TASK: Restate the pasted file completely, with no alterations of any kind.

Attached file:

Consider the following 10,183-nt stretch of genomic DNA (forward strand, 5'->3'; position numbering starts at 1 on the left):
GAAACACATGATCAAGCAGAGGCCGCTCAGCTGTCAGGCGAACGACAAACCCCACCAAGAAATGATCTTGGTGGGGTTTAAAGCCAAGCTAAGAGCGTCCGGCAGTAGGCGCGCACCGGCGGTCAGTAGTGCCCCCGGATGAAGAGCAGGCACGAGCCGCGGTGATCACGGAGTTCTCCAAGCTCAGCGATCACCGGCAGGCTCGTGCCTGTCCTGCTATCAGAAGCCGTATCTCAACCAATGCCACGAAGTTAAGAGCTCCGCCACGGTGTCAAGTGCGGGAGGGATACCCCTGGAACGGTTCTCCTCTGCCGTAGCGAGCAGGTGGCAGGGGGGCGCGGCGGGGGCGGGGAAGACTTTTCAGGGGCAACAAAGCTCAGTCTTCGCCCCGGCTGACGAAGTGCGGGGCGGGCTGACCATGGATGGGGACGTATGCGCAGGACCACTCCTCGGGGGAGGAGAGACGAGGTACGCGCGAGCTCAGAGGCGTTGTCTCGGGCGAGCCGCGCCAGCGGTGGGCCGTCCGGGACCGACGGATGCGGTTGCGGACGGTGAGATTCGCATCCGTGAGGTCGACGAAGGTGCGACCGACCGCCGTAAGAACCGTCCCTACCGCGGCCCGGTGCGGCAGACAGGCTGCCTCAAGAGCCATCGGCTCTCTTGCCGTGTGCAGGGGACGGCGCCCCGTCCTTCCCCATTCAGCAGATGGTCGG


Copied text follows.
Consider the following 10,183-nt stretch of genomic DNA (forward strand, 5'->3'; position numbering starts at 1 on the left):
GAAACACATGATCAAGCAGAGGCCGCTCAGCTGTCAGGCGAACGACAAACCCCACCAAGAAATGATCTTGGTGGGGTTTAAAGCCAAGCTAAGAGCGTCCGGCAGTAGGCGCGCACCGGCGGTCAGTAGTGCCCCCGGATGAAGAGCAGGCACGAGCCGCGGTGATCACGGAGTTCTCCAAGCTCAGCGATCACCGGCAGGCTCGTGCCTGTCCTGCTATCAGAAGCCGTATCTCAACCAATGCCACGAAGTTAAGAGCTCCGCCACGGTGTCAAGTGCGGGAGGGATACCCCTGGAACGGTTCTCCTCTGCCGTAGCGAGCAGGTGGCAGGGGGGCGCGGCGGGGGCGGGGAAGACTTTTCAGGGGCAACAAAGCTCAGTCTTCGCCCCGGCTGACGAAGTGCGGGGCGGGCTGACCATGGATGGGGACGTATGCGCAGGACCACTCCTCGGGGGAGGAGAGACGAGGTACGCGCGAGCTCAGAGGCGTTGTCTCGGGCGAGCCGCGCCAGCGGTGGGCCGTCCGGGACCGACGGATGCGGTTGCGGACGGTGAGATTCGCATCCGTGAGGTCGACGAAGGTGCGACCGACCGCCGTAAGAACCGTCCCTACCGCGGCCCGGTGCGGCAGACAGGCTGCCTCAAGAGCCATCGGCTCTCTTGCCGTGTGCAGGGGACGGCGCCCCGTCCTTCCCCATTCAGCAGATGGTCGG